Wednesday, October 23, 2013

Breakdown in Solola: (5) My Papaw's Knife

His jeans were frayed and worn. He wore big black boots with steel toes. He was a metal-worker. He could peel an apple with this knife in one long strip. I used to sit in his lap and watch the blade slice through the red skin of the apple, guided by his thumb. He would slice the apple into crispy, ivory sections while I reformed the shape of the apple with the peel.

As I reached for the dead, but ringing cell phone, my right hand brushed against the familiar worn leather case that held Papaw's knife. As always, I found a deep sense of my own meaning in that smooth, worn leather that had ridden on his belt for decades.

In disbelief I held the phone, staring at it while it continued to ring out the X-Files ringtone. I found it ironic that I was standing in the dark, abandoned on the road, watching my dead phone light up to that sci-fi theme.

I could see the caller id. It was Edgar. I was afraid to answer... somehow fearing that my attempt to answer it would shatter the miracle. And so I answered it in a swift movement and breathlessly said, "Edgar?"

"Chad... where are you? Go back to the truck. Don't leave it." Edgar had shaken the alley ways and far reaches of Guatemala to find a guy who had a friend who had a friend who was a mechanic in Solola. We were to stay put until he came to inspect our vehicle and to wait with us until help arrived. Edgar was very clear... you must make sure you have the right man. Be sure to make him tell you his name. His name is Arturo. If it isn't Arturo, you must get away.

I hung up the phone and gave the family this welcomed news. Help was coming. Knowing a local man who would stand with us changed everything. We would be safe. I gave everyone strict instructions... "when he walks up, do not say his name. I have to make sure it is who I am looking for."

We stood on the side of that road for another 20 minutes. Somehow my cell phone was now at about 25% capacity. It had increased. From the darkness above, silhouetted by traffic lights, walked two men coming near to us. I could hear their voices. One pointed at us. They increased their speed towards us.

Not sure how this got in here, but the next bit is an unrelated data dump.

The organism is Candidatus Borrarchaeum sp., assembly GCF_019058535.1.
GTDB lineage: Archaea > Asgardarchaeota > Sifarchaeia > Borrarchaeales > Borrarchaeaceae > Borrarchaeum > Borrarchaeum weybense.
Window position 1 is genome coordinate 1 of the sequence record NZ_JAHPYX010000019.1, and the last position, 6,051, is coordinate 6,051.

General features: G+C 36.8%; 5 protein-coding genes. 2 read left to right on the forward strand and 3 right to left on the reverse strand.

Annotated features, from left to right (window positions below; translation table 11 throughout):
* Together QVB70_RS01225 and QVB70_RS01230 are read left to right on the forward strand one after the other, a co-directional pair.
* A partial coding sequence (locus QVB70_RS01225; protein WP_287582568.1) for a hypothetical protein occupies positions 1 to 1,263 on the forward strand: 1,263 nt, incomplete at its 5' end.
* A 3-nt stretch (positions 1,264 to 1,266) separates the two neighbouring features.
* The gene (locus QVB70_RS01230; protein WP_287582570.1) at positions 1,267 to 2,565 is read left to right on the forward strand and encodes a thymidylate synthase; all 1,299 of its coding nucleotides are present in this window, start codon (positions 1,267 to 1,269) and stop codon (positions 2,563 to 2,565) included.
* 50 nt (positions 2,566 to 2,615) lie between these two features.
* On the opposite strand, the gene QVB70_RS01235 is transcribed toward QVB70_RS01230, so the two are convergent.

I was looking for ONE man. Not two. Maybe Arturo brought a friend? I couldn't chance it. We were too close to finding a way home. I remembered Papaw's knife. With the main blade open it is 10" long, with the blade being half that measure. I turned sideways so the motion was unseen and I unclipped the holster, removed the knife, opened the main blade, spun it so the edge faced down and out and held my hand slightly behind the backpack strapped on my back. 

I had learned years ago that holding the knife in this manner allows you to slice in a upward motion as well as stab in a downward motion. This grip gives you an attack move whether your arm is going up, down, or sideways, and also reduces the risk of slicing your own hand.

I slid my left hand into my pocket and grabbed the keys to the Terracan, with the keys protruding out from between my knuckles. I was prepared for whatever was to come. I wrestled with this in my mind. Was this the right thing to do for a pastor, for a man who says he trusts in God? Shouldn't I turn the other cheek? Shouldn't I just trust in God?

I figured the answer just might be yes. But I couldn't live with that. I would rather die, attempting to defend my children and face God, trusting Him for the judging of my soul, than to live an eternity knowing I stood by while my family was harmed. Let the judgment fall on me. My God is a just God. I asked Him to give me wisdom... and a sure set of hands.

Of course... I was probably over-reacting. The men approached and began speaking rapidly in Spanish. They had to shout because of the noise of the traffic and even still the occasional screech of tires and blast of horn. I interrupted him and demanded his name. 

His name was Freddie.

No. Oh no. This is not my man. This was NOT Arturo! He kept insisting that he was a mechanic and that he could help me. He and his friend continued to step closer. I readjusted my grip on the blade and the keys. I felt sweat run down the center of my shoulders and I resolved myself for what was to come. 

I leaned in towards them and with intensity I said, "I don't know you, you are not the man I'm looking for. He will be coming. GET AWAY FROM MY FAMILY NOW."

Every muscle in my body was tensed for what was to come. My God have mercy on what I am about to do... 

...and may I strike true. 

(continue the story here Breakdown in Solola: (6) We Need Help)

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